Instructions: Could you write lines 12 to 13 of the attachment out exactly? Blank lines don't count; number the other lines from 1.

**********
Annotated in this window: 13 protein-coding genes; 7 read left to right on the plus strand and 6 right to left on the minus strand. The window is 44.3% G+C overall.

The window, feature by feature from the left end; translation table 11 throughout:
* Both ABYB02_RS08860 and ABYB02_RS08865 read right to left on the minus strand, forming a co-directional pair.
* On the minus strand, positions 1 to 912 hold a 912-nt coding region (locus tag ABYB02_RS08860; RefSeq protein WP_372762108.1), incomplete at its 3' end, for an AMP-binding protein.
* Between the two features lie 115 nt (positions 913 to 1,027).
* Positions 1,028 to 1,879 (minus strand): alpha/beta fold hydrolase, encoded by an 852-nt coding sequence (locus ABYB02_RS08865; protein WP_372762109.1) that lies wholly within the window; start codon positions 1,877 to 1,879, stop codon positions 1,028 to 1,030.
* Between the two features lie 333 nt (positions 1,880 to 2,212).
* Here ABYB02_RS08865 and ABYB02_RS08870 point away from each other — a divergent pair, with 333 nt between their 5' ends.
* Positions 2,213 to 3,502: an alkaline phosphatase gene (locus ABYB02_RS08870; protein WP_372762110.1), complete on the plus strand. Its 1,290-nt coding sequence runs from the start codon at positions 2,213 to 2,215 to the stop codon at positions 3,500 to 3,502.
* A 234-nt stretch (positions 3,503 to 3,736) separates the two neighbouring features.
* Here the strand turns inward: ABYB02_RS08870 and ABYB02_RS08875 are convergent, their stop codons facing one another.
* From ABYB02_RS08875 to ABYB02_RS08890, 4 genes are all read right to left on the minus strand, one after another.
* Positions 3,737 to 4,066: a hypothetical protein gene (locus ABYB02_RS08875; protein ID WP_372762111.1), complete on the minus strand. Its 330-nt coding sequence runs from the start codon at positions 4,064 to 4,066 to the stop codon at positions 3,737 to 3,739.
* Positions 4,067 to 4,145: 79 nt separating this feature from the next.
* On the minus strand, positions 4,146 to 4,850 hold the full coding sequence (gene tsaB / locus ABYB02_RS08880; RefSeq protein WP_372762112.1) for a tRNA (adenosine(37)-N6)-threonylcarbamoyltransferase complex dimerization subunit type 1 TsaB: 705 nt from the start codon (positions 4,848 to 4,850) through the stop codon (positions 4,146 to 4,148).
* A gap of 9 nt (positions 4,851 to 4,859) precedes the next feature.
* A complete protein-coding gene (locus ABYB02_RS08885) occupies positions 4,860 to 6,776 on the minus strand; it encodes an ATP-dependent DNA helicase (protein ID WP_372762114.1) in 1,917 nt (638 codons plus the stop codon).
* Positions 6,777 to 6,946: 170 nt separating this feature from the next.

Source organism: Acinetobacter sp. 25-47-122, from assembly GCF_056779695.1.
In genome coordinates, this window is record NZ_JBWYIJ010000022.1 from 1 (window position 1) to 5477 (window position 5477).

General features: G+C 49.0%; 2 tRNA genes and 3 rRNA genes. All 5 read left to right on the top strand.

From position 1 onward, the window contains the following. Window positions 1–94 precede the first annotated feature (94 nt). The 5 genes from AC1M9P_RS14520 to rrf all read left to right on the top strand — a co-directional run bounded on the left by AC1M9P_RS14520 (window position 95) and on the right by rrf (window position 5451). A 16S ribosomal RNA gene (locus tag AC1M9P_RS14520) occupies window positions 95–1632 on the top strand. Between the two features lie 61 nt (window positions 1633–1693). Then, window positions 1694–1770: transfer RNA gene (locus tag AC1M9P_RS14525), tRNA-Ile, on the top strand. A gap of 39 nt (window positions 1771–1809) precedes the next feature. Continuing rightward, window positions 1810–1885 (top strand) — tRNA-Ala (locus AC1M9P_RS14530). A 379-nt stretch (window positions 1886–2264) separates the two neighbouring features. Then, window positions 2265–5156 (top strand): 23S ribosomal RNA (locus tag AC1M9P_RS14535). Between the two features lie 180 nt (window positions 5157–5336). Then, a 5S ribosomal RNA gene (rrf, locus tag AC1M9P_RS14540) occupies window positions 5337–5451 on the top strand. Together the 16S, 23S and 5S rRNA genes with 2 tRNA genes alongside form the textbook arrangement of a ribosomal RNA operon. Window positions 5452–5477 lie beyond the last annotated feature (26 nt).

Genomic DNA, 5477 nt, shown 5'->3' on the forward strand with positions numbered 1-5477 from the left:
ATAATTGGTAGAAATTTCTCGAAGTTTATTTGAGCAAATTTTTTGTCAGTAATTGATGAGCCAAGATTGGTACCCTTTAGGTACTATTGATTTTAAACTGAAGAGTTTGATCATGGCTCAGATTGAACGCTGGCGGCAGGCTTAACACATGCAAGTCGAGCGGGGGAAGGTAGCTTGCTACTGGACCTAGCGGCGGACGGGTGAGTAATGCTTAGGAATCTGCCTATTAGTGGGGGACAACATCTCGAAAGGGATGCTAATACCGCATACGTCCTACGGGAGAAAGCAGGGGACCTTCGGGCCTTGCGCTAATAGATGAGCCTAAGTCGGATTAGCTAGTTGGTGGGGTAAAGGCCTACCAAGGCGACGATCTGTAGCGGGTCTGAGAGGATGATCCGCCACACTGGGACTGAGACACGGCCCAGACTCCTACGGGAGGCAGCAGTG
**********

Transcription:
* From ABYB02_RS08875 to ABYB02_RS08890, 4 genes are all read right to left on the minus strand, one after another.
* Positions 3,737 to 4,066: a hypothetical protein gene (locus ABYB02_RS08875; protein ID WP_372762111.1), complete on the minus strand. Its 330-nt coding sequence runs from the start codon at positions 4,064 to 4,066 to the stop codon at positions 3,737 to 3,739.